All of this resonates with the UK experience of pension freedoms so far. Retirement living standards in the UK are requiring massively more than the average DC pot can bring, yet there is evidence that many DC savers are starving their lifestyle’s for fear of running out of money later on.
And of course there is the risk of doing quite the opposite and spending your savings too hard, which appears to be equally a problem
A new research paper from @asfaAUST makes it clear why we need retirement income products that help retirees manage longevity risk https://t.co/DBmTNoriyk #Superannuation #LongevityRisk #RedesigningRetirement #RealLifetimePension pic.twitter.com/GXOlLA2OWM
— Optimum Pensions (@OptimumPensions) April 7, 2021
So what will these strategies look like?
The consultation document makes it clear how a strategy should be created
In effect, the strategy is a strategic document developed by the trustee that:
- identifies and recognises the retirement income needs of the members of the fund; and
- presents a plan to build the fund’s capacity and capability to service those needs.
The retirement income needs of members, and the plan to service those needs, may be different from fund to fund, or from cohort to cohort within a fund. There is significant flexibility for trustees to identify the particular needs of their members and develop a retirement income strategy that is suited to those particular needs.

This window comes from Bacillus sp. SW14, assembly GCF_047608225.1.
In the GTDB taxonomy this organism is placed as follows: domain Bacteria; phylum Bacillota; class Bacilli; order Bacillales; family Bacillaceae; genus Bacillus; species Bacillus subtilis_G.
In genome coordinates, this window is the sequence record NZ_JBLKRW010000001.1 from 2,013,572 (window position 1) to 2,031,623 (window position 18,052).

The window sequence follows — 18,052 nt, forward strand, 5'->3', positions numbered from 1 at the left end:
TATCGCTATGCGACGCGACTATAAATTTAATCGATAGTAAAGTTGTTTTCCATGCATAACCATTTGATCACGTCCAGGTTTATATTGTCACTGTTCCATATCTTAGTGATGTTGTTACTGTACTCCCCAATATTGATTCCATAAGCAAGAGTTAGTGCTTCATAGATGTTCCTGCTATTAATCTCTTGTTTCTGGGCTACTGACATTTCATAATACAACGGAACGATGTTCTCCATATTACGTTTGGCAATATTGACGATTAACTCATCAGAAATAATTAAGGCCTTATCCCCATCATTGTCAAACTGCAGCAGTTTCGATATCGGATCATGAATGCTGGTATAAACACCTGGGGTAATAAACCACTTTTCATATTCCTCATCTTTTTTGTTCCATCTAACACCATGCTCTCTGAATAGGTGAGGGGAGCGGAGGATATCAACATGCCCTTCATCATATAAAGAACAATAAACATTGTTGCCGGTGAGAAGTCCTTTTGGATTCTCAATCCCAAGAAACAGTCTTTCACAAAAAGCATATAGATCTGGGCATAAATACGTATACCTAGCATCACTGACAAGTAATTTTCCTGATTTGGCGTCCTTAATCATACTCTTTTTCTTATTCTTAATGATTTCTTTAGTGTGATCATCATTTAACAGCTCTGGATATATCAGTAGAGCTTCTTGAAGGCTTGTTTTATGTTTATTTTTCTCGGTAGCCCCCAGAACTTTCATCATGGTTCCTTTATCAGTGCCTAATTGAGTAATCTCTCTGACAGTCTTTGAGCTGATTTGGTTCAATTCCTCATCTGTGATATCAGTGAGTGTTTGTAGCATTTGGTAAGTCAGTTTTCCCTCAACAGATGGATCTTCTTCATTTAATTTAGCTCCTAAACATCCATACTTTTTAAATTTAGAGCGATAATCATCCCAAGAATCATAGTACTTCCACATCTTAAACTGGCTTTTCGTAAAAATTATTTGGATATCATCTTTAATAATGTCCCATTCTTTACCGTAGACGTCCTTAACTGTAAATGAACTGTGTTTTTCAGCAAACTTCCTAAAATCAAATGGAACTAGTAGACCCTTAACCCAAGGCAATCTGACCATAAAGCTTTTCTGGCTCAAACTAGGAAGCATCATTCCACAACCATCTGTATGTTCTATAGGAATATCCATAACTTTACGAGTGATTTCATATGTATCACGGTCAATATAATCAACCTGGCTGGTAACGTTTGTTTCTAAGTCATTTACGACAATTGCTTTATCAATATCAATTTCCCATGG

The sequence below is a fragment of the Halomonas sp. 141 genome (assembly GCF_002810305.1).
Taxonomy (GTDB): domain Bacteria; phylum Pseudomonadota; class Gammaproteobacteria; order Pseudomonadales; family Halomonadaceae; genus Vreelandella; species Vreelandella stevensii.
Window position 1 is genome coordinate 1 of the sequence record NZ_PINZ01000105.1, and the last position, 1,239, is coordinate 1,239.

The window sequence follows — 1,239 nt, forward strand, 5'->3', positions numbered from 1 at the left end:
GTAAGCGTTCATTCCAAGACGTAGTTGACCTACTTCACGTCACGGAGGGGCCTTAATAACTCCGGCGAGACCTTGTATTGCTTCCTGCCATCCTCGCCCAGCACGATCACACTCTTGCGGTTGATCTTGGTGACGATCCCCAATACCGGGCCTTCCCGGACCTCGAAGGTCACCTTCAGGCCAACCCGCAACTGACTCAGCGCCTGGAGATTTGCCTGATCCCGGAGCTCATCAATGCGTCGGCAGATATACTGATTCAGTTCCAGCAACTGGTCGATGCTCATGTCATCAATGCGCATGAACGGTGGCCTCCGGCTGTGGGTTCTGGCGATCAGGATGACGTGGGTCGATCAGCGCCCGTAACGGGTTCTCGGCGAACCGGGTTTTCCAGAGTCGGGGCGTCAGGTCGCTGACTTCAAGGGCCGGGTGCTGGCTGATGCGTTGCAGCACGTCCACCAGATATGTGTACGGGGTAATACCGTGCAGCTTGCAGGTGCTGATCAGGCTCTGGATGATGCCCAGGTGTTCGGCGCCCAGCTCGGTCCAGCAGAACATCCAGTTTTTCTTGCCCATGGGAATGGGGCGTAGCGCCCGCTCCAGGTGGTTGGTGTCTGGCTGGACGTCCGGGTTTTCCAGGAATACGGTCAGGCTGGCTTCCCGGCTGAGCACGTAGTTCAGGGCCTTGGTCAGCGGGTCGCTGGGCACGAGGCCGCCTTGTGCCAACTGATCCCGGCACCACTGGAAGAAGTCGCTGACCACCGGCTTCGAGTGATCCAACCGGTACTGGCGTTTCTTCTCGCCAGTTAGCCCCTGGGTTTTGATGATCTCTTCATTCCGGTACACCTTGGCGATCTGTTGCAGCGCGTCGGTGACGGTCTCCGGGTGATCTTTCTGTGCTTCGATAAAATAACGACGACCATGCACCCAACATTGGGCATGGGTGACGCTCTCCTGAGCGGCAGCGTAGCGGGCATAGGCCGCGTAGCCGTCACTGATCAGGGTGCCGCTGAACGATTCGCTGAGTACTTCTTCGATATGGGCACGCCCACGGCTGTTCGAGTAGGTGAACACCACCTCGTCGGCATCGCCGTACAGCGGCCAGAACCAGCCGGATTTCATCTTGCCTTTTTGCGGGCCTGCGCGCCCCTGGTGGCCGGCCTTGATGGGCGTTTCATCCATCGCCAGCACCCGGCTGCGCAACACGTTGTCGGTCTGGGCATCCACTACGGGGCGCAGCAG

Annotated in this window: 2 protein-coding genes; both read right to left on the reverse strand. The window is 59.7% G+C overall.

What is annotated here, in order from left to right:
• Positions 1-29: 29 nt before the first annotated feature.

Knowing your members
The consultation makes it clear that trustees should not be getting involved in providing financial advice individually, introducing soft defaults (such as an option from which you have to opt-out) or a “one size fits all approach”.
Instead the Trustees of a Super Scheme are expected to gather data about their membership and organize them into cohorts who can be offered support as a group
The factors used to identify cohorts of their members are at the discretion of the trustee, but could include consideration of:
- the size of a member’s superannuation balance
- whether a member is expected to receive a full, part- or nil-rate Age Pension at retirement
- whether a member is partnered or single
- whether a member owns their own home outright, owns their home with a mortgage, or is renting at retirement;
- the age a member retires and/or starts to draw down from their superannuation.
Clearly some of this information is not available to UK trustees (and GDPR will make it hard to find it out without member consent).
However, there are interesting thoughts here for UK policymakers to consider. This is the kind of thing, I’d like Nest Insight to be pursuing.
Balancing three objectives – (returns, risk-reduction and flexibility)
The toughest decisions for trustees look like being around trade-offs between mazimising returns, minimizing the risk of money running out and providing the freedom to take cash when needed.
Frankly, this is where I start getting concerned. There are many good points made in the consultation, not least the recognition that on average income needs fall as people get into extreme old age, but can trustees really manage these trade offs without either financial advice , a soft default or a one size fits all approach?
It strikes me that a strategy that simply highlights the problems isn’t much of a strategy, more another guidance document that leaves members not much better off.
Even if the guidance documents are presented to different cohorts in different ways, this kind of approach still relies too much on members working out the trade-offs. Put simply, members cannot take financial decisions in four dimensions (time being the fourth).
The solutions being put forwards focus on “more products”.